I am originally from upstate New York, and attended Vassar College, a small liberal arts school. Originally more inclined toward literature and philosophy than science, I have long been interested in rhetoric, belief, and the ways in which people find a sense of purpose in their lives (or struggle to do so). While at Vassar, I became enthralled with the field of Cognitive Science, which takes a multidisciplinary approach to understanding the mind. I did a thesis project on the cognitive underpinnings of persuasion, in which I sought an intertheoretic reduction of phenomena that explain how people come to be persuaded (or not) by various sorts of persuasive information. While in college, I also enjoyed reading books by Antonio Damasio, V.S. Ramachandran, Oliver Sacks, and others who, through their descriptions of patients with fascinating deficits, nicely illustrated the central role of specific brain processes in the construction of all aspects of the mental experience—including the seemingly more transcendent ones like a sense of self, free will, and even consciousness itself. I needed to learn more about the brain!
After college I spent two years in the lab of Leslie Ungerleider at NIMH, and worked on projects using fMRI to study how attention and awareness modulate neural processing of emotion-laden stimuli (e.g. a picture of a face with a fearful expression). I subsequently enrolled in the combined MD/PhD program at the University of Pittsburgh, and completed a Ph.D. in Neuroscience. My dissertation was on neural correlates of adolescent behavior, which used in vivo electrophysiology in rats to compare adolescent and adult processing of salient information during a reward-motivated behavior. Adolescence is a fascinating stage of normal development, is a critical period of vulnerability to addiction, and it typically coincides with the onset of many psychiatric illnesses.
I finished medical school in 2013 and was very excited to join the MGH/McLean Adult Psychiatry Residency Program. The clinical training is outstanding and rigorous. At the same time, the Research Concentration Program affords protected time and flexibility to develop research projects (especially during PGY-3 and PGY-4). There is also an enormous community of outstanding researchers. I have viewed residency (in addition to the clinical training) as an opportunity to become involved in clinical research and more clinically-oriented basic research. I am interested in both the pathophysiology and phenomenology of psychiatric illnesses and biomarkers that may be clinically useful for predicting treatment response, diagnostic clarification (e.g., distinguishing unipolar from bipolar depression), and to identify useful endophenotypes.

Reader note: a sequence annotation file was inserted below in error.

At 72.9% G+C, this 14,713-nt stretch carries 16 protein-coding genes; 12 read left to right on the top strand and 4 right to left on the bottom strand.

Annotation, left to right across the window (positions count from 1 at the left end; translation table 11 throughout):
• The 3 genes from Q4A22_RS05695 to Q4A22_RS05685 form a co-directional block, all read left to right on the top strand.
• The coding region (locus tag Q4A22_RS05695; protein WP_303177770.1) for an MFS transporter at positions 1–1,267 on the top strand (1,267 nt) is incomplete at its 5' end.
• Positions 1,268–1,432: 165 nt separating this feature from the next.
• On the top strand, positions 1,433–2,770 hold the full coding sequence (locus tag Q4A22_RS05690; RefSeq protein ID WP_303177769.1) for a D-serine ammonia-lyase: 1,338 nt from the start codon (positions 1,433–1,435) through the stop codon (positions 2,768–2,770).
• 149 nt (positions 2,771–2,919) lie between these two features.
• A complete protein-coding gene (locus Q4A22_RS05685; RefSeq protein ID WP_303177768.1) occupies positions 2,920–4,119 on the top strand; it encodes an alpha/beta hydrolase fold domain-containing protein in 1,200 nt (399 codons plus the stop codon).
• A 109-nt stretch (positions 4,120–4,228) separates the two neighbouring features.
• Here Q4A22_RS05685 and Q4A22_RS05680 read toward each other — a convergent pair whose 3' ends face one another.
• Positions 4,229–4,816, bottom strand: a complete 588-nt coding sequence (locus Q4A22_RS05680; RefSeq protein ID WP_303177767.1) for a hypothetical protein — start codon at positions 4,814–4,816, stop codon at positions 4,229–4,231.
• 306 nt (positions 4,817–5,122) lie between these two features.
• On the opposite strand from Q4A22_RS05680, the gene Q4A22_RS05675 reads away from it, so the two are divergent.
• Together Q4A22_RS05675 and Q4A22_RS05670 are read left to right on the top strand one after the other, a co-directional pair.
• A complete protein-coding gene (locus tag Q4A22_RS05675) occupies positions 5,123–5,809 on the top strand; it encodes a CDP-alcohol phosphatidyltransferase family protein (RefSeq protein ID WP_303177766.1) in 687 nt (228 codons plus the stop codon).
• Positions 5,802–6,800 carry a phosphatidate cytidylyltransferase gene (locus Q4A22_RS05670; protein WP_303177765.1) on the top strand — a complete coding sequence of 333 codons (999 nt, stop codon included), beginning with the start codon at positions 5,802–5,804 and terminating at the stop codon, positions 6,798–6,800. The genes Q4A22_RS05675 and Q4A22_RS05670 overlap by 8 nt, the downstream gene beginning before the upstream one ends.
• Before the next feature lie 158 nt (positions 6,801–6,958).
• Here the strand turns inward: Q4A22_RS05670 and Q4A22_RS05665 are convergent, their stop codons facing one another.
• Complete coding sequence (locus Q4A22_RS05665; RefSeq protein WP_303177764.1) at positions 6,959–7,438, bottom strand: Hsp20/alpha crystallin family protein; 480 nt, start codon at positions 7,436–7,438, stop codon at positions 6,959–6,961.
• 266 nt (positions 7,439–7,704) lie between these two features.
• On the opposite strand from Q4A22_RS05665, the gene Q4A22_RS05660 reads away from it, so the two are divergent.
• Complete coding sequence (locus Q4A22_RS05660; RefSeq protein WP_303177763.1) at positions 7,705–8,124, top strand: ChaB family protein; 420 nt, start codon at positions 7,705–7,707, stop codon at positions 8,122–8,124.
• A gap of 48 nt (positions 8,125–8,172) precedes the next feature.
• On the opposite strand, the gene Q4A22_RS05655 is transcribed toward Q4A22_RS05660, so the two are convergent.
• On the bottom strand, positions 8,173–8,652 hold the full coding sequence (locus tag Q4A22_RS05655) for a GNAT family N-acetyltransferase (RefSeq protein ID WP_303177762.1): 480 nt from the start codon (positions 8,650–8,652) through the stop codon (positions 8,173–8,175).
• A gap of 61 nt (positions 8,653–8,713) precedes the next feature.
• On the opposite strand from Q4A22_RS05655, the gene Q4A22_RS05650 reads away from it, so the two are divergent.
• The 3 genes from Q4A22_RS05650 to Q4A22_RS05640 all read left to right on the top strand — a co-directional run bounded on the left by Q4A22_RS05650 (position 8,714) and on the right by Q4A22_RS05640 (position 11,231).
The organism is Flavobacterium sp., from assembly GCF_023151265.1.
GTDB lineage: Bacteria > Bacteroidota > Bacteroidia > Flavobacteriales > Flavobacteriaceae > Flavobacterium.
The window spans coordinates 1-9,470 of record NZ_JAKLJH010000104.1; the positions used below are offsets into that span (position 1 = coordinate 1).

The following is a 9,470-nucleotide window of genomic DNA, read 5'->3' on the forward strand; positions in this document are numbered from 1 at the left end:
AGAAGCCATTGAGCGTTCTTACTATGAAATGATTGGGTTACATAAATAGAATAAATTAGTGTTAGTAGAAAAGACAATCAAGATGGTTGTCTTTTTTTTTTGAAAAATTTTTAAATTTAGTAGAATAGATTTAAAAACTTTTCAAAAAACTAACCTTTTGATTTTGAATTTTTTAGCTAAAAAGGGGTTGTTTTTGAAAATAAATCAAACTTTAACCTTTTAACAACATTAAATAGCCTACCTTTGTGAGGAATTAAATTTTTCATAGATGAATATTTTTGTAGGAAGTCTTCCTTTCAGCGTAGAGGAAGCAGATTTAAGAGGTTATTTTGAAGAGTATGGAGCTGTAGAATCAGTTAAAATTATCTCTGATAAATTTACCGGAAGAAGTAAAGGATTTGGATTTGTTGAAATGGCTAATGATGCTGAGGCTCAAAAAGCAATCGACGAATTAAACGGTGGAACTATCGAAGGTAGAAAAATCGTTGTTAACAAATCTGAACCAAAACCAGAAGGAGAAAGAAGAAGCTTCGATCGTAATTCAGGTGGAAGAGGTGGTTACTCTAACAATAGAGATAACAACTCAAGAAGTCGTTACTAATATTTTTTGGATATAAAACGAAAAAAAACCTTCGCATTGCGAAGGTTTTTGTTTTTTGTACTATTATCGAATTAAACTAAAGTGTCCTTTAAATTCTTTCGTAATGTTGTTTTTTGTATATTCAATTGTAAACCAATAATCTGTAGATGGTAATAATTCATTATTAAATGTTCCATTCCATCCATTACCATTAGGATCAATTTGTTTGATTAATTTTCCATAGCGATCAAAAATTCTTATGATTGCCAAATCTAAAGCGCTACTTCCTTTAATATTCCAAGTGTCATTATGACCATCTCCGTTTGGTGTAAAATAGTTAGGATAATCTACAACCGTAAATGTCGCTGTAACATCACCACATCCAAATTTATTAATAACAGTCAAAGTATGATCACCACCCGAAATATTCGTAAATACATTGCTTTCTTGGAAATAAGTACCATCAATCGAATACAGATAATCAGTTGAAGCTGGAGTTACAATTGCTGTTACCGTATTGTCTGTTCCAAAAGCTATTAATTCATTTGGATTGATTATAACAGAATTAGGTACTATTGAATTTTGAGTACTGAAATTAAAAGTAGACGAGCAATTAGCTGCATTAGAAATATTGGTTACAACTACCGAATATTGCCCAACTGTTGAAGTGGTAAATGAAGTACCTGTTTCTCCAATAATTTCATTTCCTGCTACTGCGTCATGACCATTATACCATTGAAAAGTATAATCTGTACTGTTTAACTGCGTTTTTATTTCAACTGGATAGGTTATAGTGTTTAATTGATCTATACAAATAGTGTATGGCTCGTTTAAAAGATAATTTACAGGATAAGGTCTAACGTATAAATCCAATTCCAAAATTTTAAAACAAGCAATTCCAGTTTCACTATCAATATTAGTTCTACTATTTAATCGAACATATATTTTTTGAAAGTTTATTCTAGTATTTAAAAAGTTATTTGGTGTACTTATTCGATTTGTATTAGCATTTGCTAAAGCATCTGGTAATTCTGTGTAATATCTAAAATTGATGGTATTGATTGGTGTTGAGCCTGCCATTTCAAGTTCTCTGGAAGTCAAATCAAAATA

As a PGY-3, I have recently joined the lab of Diego Pizzagalli at McLean, which uses various approaches, including fMRI, EEG, and behavior to study mood disorders. My current project seeks to relate negative self-referential feelings in patients with depression to brain (e.g., with EEG) and behavioral markers that could ultimately shed light on treatment responsiveness. A common thread with all of my work is an interest in the brain processes that underlie complex experiential and behavioral phenomena. I remain interested in understanding how beliefs are formed and maintained and view the phenomenology of delusions and the cognitive distortions, seen especially in depressed and anxious patients, as among the most fascinating puzzles of psychiatry and philosophy of mind. I hope to incorporate this interest in future projects. This is a very exciting time to be in psychiatry, especially as a physician-scientist, as there are so many big questions that remain unanswered and our tools to address them continue to improve. I also find the clinical work itself to be extremely rewarding and strive to find an optimal balance of clinical work, research, teaching, and other pursuits.